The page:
Paul Hecht’s Happy Birthdays

March 22, 2010 § Leave a comment

Tonight in the underground, Paul Hecht, Anglo-Canadian stalwart of stage, screen and old-media airwaves, brings us the latest in his series of commemorative birthday celebrations for lovingly deceased authors. This evening’s show celebrates the life of yiddish author Sholem Aleichem, who lived and wrote in turn-of-the-century Eastern Europe, and from whose stories the musical Fiddler on the Roof is derived. Hecht, a longtime friend of Robin’s since post-war English JCC, began his series over four years ago with a reading and early music performances in honor of John Donne and has celebrated the lives of the writerly dead over a dozen times on the Cornelia stage. He has already begun preparation for April 26th’s celebration in honor of William Shakespeare.

Hecht is joined tonight by Isaiah Sheffer, co-founder and artistic director of Symphony Space, also a longtime devotee of Yiddish music and culture. Also appearing will be voice actor George Guidall, pianist Art Bailey, violinist Tanya Kalmanovich, and actress Bel Kaufman.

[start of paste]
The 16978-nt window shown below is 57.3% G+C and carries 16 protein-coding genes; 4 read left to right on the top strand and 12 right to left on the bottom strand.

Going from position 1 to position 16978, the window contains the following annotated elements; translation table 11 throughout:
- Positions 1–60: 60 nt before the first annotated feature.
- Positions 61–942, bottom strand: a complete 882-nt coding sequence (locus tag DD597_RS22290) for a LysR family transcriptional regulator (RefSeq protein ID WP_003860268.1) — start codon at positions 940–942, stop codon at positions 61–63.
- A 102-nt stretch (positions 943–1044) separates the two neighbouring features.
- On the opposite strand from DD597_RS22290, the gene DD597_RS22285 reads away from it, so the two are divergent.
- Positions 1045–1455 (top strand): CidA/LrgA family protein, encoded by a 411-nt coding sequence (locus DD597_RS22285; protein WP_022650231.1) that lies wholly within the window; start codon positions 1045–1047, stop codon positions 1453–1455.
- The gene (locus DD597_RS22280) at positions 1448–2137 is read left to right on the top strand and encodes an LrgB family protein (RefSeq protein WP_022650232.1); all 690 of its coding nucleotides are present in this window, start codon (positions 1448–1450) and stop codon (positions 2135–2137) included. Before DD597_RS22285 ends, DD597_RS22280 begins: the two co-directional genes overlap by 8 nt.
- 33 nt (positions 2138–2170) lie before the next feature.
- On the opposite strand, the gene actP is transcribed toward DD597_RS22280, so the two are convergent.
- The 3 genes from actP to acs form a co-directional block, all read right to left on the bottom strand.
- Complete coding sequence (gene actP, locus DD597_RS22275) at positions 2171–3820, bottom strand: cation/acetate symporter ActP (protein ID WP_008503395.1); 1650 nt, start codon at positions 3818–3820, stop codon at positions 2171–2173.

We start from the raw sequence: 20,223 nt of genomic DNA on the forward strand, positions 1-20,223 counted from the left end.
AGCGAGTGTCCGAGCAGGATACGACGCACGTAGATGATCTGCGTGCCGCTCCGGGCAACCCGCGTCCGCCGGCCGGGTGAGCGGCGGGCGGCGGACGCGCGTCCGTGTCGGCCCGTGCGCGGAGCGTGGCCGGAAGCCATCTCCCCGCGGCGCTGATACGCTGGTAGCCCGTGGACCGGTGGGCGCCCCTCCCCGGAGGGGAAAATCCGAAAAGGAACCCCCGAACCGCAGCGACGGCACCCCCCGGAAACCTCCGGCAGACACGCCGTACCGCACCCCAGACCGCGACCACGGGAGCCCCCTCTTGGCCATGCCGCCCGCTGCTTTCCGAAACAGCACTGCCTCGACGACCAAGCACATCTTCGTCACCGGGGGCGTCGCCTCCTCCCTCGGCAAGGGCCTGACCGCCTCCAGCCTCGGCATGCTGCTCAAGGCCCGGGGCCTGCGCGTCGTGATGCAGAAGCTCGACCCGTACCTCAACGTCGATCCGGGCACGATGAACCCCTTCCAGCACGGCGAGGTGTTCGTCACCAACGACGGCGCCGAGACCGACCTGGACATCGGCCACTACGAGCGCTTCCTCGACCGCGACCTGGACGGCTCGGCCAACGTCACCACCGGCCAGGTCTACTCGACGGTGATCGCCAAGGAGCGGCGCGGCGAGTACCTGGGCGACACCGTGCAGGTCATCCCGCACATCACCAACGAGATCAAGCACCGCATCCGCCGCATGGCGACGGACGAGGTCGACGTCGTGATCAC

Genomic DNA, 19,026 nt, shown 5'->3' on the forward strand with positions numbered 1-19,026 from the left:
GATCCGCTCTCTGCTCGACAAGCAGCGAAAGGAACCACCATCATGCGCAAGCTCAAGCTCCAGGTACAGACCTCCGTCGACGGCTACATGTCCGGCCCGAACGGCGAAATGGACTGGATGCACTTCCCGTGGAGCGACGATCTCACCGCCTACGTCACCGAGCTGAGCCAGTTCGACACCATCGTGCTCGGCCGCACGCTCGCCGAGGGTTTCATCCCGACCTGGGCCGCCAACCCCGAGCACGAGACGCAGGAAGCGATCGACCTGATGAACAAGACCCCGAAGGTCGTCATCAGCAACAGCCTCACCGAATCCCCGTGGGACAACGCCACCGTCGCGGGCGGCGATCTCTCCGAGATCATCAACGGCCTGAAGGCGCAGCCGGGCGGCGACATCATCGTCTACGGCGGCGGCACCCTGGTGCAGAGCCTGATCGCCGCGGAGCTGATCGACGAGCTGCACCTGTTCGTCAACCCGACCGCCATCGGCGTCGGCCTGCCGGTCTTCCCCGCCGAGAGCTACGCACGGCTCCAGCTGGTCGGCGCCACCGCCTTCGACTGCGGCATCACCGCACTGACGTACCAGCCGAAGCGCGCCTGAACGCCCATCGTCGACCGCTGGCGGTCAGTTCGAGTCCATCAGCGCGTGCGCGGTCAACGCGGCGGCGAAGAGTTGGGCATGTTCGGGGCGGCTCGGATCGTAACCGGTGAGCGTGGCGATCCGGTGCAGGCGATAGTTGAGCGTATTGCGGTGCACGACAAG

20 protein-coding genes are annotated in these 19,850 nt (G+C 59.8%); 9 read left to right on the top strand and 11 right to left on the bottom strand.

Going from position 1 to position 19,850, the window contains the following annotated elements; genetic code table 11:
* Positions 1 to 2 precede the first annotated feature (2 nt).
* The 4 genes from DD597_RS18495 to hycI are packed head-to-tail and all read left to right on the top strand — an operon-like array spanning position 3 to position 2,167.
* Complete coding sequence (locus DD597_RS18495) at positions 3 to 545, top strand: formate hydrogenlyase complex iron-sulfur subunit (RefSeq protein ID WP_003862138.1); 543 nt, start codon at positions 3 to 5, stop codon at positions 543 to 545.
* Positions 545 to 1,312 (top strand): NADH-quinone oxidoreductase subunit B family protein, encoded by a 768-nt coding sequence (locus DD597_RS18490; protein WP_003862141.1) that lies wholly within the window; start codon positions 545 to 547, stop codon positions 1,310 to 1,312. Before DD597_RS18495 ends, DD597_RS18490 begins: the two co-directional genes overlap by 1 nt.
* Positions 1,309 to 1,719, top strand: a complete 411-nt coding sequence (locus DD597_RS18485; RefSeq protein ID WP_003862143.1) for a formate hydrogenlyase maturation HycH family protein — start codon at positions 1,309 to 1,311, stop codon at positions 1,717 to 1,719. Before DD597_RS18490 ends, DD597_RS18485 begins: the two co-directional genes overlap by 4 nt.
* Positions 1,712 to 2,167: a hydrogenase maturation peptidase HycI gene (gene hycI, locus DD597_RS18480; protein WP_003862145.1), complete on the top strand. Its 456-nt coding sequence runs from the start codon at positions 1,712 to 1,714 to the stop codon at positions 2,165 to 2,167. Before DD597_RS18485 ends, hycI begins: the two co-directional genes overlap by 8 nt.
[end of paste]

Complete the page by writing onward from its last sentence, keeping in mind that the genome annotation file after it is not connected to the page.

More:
Advertisements

Adieu, SpeakEasy

March 18, 2010 § Leave a comment

Photo courtesy of Julie Staub; taken in our own basement.

On Tuesday night, SpeakEasy, one of Cornelia’s most beloved spoken word series, came to an end after five years. The series’ creator and helmsman, Sherry Weaver, was reached for reflection on the occassion. Unsurprisingly, she was not at a loss.

Weaver’s life on stage began as a storyteller with the now-acclaimed multimedia series The Moth. “Nine years ago I was sitting in the audience, and the executive director then [who was a friend] asked me if I had a story to tell. The theme was sex and money, and I had never been employed, so she thought it would be fun for me to try it. So I told stories with prostitutes and dominatrices and how I met the man I that I live with for now 17 years, and how he was a feminist and wanted me to get a job and our ongoing battle, and how I won.” Weaver’s tales were a hit and she became a regular on the Moth stage. Then, after a two year hiatus, she returned to find it was a scene different from the one she’d left. “When I came back to the Moth, they had changed directors and changed directions. They were going for corporate sponsors and famous people. In truth, The Moth really started the storytelling scene, and they started with nuns and firemen…regular people.  I saw then that there was this huge gap emerging. So I started SpeakEasy.”